A Distant Mirror by Barbara Tuchman - copyright Random House 2014
Every summer, for the past few summers, I have attended Oxford University's summer school program, studying (or reading, as they say at Oxford) history.
Next year, I have signed up for The Black Death - not the disease itself, but the class.
To prepare for it, some very good friends just bought me Barbara Tuchman's book A Distant Mirror: The Calamitous 14th Century.
There were plenty of calamities in the 14th Century, and the Black Death, the pandemic of bubonic plague that swept Europe and most of the rest of the world starting in 1347, killing more than one-third of the planet's population, was clearly one of them.
We are always seeing interesting analogies between current events and history. The famous quote from George Santayana, that those who fail to learn from history are condemned to repeat it, seems to prove itself true over and over again. One might have thought that the clear analogy here is between Ebola and the Black Death.
What struck me on reading the book was rather the impact of the selling of indulgences, another 14th Century favorite.
In a Papal Bull of 1343 (stick with this), Pope Clement VI sanctified the 'theory of indulgences'. That is, that for enough money, you could essentially buy your way out of any sin or buy license to commit one. Want to have an extra-marital affair? Here's what it will cost. Want to cheat and steal in your business? Here's what that one will run you. It was all deemed perfectly legal. Constitutional, one might say.
Now, in the 14th Century, what everyone was after was Salvation (with a capital S). They were all looking to escape from there rather unpleasant prospect of eternity in hell - burning, torture, hanging by your genitals... you name it. And, if you could buy your way to salvation for a few hundred florins, all the better.
Today, no one cares much about Salvation (outside of parts of the Deep South, that is). Everyone's goal now is power... and fame. And how do you get power and fame today? Why, the same way you got Salvation in the 14th Century. You buy it. That, after all, is what Citizens United, the Supreme Court case was all about. Do the rich have an inherent right to buy as much power and fame (21st Century Salvation) as they want? Clearly, the answer was yes.
But now comes the interesting part.
What was the long-term impact of unlimited Indulgence purchasing (aside from a lot of nobles being able to bugger owls at their will)?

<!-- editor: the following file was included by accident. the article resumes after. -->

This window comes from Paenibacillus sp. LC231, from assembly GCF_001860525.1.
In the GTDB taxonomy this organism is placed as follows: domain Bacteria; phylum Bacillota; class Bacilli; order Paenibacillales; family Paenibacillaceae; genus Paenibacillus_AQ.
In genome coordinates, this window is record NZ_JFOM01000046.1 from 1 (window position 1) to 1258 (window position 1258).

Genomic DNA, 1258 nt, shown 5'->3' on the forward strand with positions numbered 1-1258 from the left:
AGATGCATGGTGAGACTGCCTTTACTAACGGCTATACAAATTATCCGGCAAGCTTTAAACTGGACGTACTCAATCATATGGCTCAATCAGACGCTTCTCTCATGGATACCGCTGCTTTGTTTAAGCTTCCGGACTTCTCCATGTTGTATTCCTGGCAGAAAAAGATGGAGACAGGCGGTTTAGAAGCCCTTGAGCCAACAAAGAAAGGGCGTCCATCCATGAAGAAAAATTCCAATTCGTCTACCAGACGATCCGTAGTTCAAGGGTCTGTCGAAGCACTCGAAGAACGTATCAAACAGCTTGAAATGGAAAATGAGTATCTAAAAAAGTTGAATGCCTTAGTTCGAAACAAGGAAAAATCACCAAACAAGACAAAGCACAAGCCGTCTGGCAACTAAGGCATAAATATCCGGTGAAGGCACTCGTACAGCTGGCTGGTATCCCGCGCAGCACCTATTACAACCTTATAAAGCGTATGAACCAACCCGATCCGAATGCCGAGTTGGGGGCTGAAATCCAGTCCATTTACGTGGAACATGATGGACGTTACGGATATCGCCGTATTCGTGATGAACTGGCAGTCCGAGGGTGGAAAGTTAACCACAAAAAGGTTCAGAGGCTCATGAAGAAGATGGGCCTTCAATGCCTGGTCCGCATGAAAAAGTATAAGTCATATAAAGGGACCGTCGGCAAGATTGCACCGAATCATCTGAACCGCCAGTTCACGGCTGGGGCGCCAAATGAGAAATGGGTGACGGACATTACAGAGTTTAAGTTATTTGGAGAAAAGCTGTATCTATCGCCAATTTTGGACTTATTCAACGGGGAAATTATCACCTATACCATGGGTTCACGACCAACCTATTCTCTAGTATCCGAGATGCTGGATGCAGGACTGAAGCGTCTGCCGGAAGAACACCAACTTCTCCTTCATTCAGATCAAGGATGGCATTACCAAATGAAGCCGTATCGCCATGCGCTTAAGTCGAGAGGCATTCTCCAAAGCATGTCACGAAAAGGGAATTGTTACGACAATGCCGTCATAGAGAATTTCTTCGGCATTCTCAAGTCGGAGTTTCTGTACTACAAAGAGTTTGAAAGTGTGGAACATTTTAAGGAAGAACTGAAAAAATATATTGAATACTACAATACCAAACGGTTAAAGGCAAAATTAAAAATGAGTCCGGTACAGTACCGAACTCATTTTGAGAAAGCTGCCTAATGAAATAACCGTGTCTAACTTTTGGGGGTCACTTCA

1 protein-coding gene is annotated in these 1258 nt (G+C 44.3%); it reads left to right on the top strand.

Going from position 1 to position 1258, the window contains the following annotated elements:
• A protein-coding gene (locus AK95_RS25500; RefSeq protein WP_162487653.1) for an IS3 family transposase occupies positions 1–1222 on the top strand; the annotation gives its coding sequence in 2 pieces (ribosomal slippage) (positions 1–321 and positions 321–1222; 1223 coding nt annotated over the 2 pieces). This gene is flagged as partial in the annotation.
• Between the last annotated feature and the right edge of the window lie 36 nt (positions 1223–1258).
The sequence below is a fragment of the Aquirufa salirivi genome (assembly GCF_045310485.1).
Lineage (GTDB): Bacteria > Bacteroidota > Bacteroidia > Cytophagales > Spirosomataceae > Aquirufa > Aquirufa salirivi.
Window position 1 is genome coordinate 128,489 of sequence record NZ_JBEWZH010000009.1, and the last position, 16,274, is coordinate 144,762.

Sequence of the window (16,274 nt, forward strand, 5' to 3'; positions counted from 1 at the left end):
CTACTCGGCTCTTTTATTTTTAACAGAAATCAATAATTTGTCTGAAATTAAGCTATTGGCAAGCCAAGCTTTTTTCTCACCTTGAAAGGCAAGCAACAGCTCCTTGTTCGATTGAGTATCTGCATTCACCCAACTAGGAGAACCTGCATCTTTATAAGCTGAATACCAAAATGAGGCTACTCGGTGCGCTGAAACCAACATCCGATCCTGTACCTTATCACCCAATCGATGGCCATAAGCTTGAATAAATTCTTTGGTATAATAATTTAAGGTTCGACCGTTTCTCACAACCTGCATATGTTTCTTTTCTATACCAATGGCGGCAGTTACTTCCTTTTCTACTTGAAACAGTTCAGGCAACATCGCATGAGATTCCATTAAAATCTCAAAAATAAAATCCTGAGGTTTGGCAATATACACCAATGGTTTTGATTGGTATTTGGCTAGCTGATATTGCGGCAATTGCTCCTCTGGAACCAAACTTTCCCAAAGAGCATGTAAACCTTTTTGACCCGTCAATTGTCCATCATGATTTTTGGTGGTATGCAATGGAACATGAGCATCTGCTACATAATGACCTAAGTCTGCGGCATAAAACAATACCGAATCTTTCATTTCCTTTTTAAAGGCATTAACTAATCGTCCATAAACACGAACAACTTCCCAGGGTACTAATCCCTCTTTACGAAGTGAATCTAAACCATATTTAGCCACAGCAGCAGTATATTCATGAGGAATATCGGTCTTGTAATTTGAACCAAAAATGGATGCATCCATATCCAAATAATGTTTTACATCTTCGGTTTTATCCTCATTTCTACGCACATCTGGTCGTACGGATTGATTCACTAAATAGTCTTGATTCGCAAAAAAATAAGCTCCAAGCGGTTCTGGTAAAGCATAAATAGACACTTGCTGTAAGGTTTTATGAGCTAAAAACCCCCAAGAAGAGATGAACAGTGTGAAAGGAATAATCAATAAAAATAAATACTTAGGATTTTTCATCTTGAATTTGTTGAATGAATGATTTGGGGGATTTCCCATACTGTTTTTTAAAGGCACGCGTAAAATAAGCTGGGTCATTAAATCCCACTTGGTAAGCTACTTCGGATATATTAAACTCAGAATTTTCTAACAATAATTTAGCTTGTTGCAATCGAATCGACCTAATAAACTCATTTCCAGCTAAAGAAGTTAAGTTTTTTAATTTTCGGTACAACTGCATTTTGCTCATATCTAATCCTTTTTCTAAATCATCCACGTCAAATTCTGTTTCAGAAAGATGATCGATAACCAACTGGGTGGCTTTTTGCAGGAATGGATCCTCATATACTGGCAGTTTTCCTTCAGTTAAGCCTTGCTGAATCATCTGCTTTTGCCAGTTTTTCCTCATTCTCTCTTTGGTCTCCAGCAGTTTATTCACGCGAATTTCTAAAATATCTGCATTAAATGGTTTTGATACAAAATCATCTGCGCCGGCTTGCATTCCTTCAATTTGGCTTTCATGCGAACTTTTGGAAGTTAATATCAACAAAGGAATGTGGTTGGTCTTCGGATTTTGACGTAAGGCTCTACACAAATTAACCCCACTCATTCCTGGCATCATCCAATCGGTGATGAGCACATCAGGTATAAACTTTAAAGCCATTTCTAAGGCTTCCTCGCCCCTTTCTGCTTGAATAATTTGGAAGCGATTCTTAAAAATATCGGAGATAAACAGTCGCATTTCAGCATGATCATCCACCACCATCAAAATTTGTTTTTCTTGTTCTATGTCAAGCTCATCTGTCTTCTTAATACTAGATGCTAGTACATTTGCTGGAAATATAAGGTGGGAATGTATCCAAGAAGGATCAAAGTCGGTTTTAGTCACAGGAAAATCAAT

Well, as it turned out, one of the things people really liked to buy for themselves or their children was positions of power (like Senate seats or Congressional seats today).
But when you put them up for sale, what happened? Well, not surprisingly, you started to get a lot of really inept and incompetent people ending up in those positions of power - paid for by the rich. (See the analogy here slowly unfolding).
To quote Tuchman:
Priests who could not read or who, from ignorance, stumbled stupidly through the ritual of the Eucharist were another scandal. A Bishop of Durham in 1318 could not understand or pronounce Latin and after struggling helplessly with the world Metropoilitanus at his own consecration, muttered in the vernacular, "Let us take that word as read"... The unfit clergy spread dismay, for these were the men supposed to have the souls of the laity in their charge and be the intermediaries between man and God. Writing of 'incapable and ignorant men' who could buy any office they wanted form the Curia, the chronicler Henry of Hereford went to the heart of the dismay when he wrote "Look... at the dangerous situation of those in their charge, and tremble".
Ironically, not a lot has changed 700 years later.
Look around you at the people who are elected to public office, spending hundreds of millions, no, billions to essentially buy their seats. That, after all, is what all the money 'contributed' to candidates is for - to buy seats and power. Do you see any politicians who seem 'incompetent' yet seem to get elected year after year? Hands down.
It may have seemed reasonable to the Supreme Court that the rich should be entitled to buy as much influence as they wish. It is, after all, their money to spend as they like. Clement VI also figured that the rich should be able to buy as much Salvation as they could afford. It was, after all, their florins to spend as they liked.
Clement's idea didn't pan out too well for the Catholic Church in the long run. It annoyed a lot of people, like Martin Luther, who married his dissenting view to a brand new technology - the printing press, and so shattered the Christian world. There is probably another Martin Luther out there who thinks that this idea of selling political power to the highest bidder is also not such a great idea. And instead of the printing press, she or he now has the Internet. Let's see how this one goes.